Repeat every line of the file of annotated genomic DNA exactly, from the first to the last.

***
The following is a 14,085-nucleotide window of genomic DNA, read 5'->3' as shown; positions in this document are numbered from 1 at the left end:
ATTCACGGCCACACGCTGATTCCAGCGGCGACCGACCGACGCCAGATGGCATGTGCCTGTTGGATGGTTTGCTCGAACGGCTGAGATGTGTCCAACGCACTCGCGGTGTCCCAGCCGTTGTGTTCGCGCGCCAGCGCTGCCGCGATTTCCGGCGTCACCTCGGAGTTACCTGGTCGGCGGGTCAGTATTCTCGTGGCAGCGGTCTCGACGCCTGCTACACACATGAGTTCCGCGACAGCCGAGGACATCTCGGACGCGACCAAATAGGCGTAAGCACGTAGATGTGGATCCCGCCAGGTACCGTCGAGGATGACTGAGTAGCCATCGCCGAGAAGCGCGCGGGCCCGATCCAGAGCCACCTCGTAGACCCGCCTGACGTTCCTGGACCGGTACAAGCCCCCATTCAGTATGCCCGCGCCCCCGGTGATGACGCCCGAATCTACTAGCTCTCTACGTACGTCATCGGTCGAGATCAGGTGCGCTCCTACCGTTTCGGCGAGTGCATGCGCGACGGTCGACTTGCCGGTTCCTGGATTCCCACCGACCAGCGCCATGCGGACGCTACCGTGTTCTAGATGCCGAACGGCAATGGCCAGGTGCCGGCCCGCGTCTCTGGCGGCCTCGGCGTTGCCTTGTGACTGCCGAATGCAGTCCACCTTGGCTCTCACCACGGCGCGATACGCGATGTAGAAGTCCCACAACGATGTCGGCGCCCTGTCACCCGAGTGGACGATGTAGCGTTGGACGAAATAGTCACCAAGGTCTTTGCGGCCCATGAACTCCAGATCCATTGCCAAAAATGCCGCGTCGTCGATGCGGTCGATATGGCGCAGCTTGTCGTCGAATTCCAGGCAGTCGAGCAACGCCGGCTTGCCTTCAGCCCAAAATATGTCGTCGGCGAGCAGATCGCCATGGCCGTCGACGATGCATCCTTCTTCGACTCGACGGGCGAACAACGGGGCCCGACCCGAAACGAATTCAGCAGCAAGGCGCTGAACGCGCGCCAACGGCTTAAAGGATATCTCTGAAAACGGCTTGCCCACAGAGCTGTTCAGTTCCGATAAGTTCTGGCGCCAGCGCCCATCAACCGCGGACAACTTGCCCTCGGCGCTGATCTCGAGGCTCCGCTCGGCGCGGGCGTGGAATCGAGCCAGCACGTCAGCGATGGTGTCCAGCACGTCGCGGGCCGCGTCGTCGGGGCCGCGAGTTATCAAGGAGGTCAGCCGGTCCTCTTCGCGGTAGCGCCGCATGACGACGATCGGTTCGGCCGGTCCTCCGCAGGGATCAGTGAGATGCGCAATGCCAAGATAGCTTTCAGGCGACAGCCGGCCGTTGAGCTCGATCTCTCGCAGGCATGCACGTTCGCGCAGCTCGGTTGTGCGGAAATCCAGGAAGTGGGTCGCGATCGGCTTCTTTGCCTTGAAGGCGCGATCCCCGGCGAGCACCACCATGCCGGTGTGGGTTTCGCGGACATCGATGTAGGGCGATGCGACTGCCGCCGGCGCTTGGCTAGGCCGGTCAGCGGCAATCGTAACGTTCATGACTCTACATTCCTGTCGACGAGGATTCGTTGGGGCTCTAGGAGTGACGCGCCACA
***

The following is a 14,085-nucleotide window of genomic DNA, read 5'->3' as shown; positions in this document are numbered from 1 at the left end:
ATTCACGGCCACACGCTGATTCCAGCGGCGACCGACCGACGCCAGATGGCATGTGCCTGTTGGATGGTTTGCTCGAACGGCTGAGATGTGTCCAACGCACTCGCGGTGTCCCAGCCGTTGTGTTCGCGCGCCAGCGCTGCCGCGATTTCCGGCGTCACCTCGGAGTTACCTGGTCGGCGGGTCAGTATTCTCGTGGCAGCGGTCTCGACGCCTGCTACACACATGAGTTCCGCGACAGCCGAGGACATCTCGGACGCGACCAAATAGGCGTAAGCACGTAGATGTGGATCCCGCCAGGTACCGTCGAGGATGACTGAGTAGCCATCGCCGAGAAGCGCGCGGGCCCGATCCAGAGCCACCTCGTAGACCCGCCTGACGTTCCTGGACCGGTACAAGCCCCCATTCAGTATGCCCGCGCCCCCGGTGATGACGCCCGAATCTACTAGCTCTCTACGTACGTCATCGGTCGAGATCAGGTGCGCTCCTACCGTTTCGGCGAGTGCATGCGCGACGGTCGACTTGCCGGTTCCTGGATTCCCACCGACCAGCGCCATGCGGACGCTACCGTGTTCTAGATGCCGAACGGCAATGGCCAGGTGCCGGCCCGCGTCTCTGGCGGCCTCGGCGTTGCCTTGTGACTGCCGAATGCAGTCCACCTTGGCTCTCACCACGGCGCGATACGCGATGTAGAAGTCCCACAACGATGTCGGCGCCCTGTCACCCGAGTGGACGATGTAGCGTTGGACGAAATAGTCACCAAGGTCTTTGCGGCCCATGAACTCCAGATCCATTGCCAAAAATGCCGCGTCGTCGATGCGGTCGATATGGCGCAGCTTGTCGTCGAATTCCAGGCAGTCGAGCAACGCCGGCTTGCCTTCAGCCCAAAATATGTCGTCGGCGAGCAGATCGCCATGGCCGTCGACGATGCATCCTTCTTCGACTCGACGGGCGAACAACGGGGCCCGACCCGAAACGAATTCAGCAGCAAGGCGCTGAACGCGCGCCAACGGCTTAAAGGATATCTCTGAAAACGGCTTGCCCACAGAGCTGTTCAGTTCCGATAAGTTCTGGCGCCAGCGCCCATCAACCGCGGACAACTTGCCCTCGGCGCTGATCTCGAGGCTCCGCTCGGCGCGGGCGTGGAATCGAGCCAGCACGTCAGCGATGGTGTCCAGCACGTCGCGGGCCGCGTCGTCGGGGCCGCGAGTTATCAAGGAGGTCAGCCGGTCCTCTTCGCGGTAGCGCCGCATGACGACGATCGGTTCGGCCGGTCCTCCGCAGGGATCAGTGAGATGCGCAATGCCAAGATAGCTTTCAGGCGACAGCCGGCCGTTGAGCTCGATCTCTCGCAGGCATGCACGTTCGCGCAGCTCGGTTGTGCGGAAATCCAGGAAGTGGGTCGCGATCGGCTTCTTTGCCTTGAAGGCGCGATCCCCGGCGAGCACCACCATGCCGGTGTGGGTTTCGCGGACATCGATGTAGGGCGATGCGACTGCCGCCGGCGCTTGGCTAGGCCGGTCAGCGGCAATCGTAACGTTCATGACTCTACATTCCTGTCGACGAGGATTCGTTGGGGCTCTAGGAGTGACGCGCCACA